Photograph by Andrew Weber
As we have mentioned in previous posts, the Law Library of Congress is a Supreme Court depository library. This means that we collect the records and briefs filed in cases before the court. We also receive copies of the U.S. Supreme Court’s decisions hot off the presses. Yesterday we received a bench opinion for King et al. v. Burwell which we eagerly seized and paged through. For this first read through we were not concerned with the court’s decision as to whether the Patient Protection and Affordable Care Act (ACA) made tax credits available to individuals enrolled in a Federal exchange. No, we tore past the opening pages of the opinion to page 14 where our former colleague, John Cannan, was cited for his article on the legislative history of ACA, A Legislative History of the Affordable Care Act: How Legislative Procedure Shapes Legislative History, 105 L. Lib. J. 131.
We believe that our nurturing of John while he was a legal research analyst here in Public Services helped to contribute to his success. We provided careful instruction in legislative history. We generously let him share the late nights and snow days while Congress debated this law. And, some of the Law Library’s master bakers kept up his strength with plentiful baked goods to help him achieve this height of notoriety and fame.
Congratulations John – from all your former colleagues here at the Law Library!
Photograph by Andrew Weber
Our Mother’s Day post generated an inquiry from one of our readers: “Is the history of Father’s Day similar?” The answer is, at once, yes and no. As with Mother’s Day, there may have been informal or even local celebrations that took place prior to it becoming a nationally observed holiday. However, the reality with Father’s Day is […]
With each update the new Law Library of Congress Reading Room comes more into focus. The Architect of the Capitol (AOC) has continued to do great work in the space. If you are following along at home, first the space was emptied and then it was gutted. The previous batch of photos provided the first glimpse of […]
Typical depictions of librarians (on the nicer end of the spectrum) include people who are fastidious and exacting and who keep cats. In the Law Library, we may have to add “those who are magical” to the list. (Hmm, maybe that explains the whole cat thing.) Last October I wrote about stage 1 of our […]
Saturday marked the 250th anniversary of the passage of the Virginia Resolves on the Stamp Act, one of colonial America’s most important expressions of protest against the policies of the British government in London. The focus of the objections that the House of Burgesses raised in the Virginia Resolves was the Stamp Act of 1765, a piece […]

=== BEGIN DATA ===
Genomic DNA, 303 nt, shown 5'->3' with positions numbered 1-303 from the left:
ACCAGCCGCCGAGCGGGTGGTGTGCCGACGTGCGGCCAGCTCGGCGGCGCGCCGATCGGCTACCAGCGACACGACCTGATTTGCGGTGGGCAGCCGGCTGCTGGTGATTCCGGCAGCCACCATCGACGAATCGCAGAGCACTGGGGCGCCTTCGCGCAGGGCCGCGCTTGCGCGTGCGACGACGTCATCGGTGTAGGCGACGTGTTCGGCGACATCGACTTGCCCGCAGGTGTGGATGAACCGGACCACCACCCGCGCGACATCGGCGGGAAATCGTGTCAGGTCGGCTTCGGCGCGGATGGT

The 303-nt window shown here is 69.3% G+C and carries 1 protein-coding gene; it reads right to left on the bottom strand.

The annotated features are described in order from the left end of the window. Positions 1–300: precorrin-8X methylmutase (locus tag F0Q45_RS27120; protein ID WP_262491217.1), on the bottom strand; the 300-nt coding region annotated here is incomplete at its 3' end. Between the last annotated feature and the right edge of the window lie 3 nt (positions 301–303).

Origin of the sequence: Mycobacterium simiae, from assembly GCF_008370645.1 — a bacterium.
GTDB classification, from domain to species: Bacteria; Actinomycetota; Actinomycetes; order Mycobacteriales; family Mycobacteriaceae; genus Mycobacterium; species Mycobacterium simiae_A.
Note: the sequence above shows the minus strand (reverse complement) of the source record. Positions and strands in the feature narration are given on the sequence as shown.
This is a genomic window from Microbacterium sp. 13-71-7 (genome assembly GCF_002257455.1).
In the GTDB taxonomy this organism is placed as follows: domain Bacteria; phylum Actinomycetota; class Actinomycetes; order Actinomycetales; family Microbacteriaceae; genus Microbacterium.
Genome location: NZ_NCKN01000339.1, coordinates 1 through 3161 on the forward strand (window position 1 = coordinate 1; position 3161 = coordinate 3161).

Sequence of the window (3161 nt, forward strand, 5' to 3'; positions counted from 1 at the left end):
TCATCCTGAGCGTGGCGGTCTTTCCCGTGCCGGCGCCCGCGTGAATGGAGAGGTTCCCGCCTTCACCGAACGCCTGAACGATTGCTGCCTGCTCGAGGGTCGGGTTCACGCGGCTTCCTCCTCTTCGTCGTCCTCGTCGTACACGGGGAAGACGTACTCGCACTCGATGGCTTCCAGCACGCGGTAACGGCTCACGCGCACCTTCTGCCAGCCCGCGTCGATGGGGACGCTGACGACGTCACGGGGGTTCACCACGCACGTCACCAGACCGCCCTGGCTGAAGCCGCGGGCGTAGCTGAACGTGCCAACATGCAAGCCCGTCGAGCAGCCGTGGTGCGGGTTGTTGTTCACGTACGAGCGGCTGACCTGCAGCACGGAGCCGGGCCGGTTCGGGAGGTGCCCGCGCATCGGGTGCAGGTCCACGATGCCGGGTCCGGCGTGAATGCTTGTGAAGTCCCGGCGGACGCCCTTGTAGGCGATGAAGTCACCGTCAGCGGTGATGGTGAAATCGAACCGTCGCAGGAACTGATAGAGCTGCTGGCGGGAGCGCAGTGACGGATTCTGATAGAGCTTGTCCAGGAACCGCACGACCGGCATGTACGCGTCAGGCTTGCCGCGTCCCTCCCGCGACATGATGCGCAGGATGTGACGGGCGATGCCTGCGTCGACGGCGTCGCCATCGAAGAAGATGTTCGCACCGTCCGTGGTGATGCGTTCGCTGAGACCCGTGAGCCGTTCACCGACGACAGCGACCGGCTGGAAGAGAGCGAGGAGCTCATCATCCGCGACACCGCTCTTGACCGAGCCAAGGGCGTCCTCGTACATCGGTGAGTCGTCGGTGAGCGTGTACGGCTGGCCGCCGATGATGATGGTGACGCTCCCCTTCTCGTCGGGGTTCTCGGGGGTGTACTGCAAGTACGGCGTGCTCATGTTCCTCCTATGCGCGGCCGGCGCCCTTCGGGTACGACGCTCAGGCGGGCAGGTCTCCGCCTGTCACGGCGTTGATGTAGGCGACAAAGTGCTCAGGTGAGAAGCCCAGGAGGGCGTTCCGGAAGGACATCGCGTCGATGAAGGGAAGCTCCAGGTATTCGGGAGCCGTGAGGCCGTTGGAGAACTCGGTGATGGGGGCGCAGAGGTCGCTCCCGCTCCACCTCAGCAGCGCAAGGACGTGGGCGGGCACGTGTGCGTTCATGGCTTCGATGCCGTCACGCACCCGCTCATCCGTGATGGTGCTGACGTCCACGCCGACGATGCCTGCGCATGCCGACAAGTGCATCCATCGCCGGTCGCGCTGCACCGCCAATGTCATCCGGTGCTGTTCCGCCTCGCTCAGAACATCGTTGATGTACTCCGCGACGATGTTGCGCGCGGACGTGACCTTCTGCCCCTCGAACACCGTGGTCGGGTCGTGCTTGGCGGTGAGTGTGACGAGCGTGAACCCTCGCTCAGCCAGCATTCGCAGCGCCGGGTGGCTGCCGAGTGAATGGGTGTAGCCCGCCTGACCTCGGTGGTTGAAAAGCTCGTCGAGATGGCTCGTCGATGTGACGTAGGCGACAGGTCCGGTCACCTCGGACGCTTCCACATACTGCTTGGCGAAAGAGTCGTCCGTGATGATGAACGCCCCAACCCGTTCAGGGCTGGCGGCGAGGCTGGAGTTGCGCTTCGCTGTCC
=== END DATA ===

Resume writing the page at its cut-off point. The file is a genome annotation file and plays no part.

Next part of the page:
This is a guest post by Nicolas Boring, French foreign law specialist at the Law Library of Congress. Nicolas has previously blogged FALQs: Freedom of Speech in France and co-collaborated on the post, Does the Haitian Criminal Code Outlaw Making Zombies. I took a few days of vacation to visit relatives in France back in […]
“Heroic women of America: Mary Washington,” Mary Washington welcoming her son, George Washington from the Library of Congress Prints and Photographs Online Catalog (PPOC) As this Sunday, May 10, is Mother’s Day, I figured this was a great opportunity to pay tribute to the “first mother” of the United States–Mary Ball Washington. But before we go […]
One of my favorite weekend pastimes is urban hiking. Washington, D.C., especially at this time of year, is perfect for that. I particularly enjoy walking up and down Georgia Avenue, which extends from parts of D.C. (it changes to 7th Street south of U Street NW) all the way into Montgomery County, Maryland. One of […]
The following is a guest post by Kimberly Allen, our planning officer for the Law Library of Congress and editor for In Custodia Legis. Spring may well be my favorite time of year, and I believe there is nowhere more gorgeous than D.C. in the springtime. It comes upon us quickly after the cold weather […]
This week the annual meeting of the American Society of International Law is taking place in Washington, D.C. Peter wrote about attending the conference a couple of years ago. Several of our staff members are attending various seminars, where they will learn about the latest developments in international law from scholars and practitioners from all […]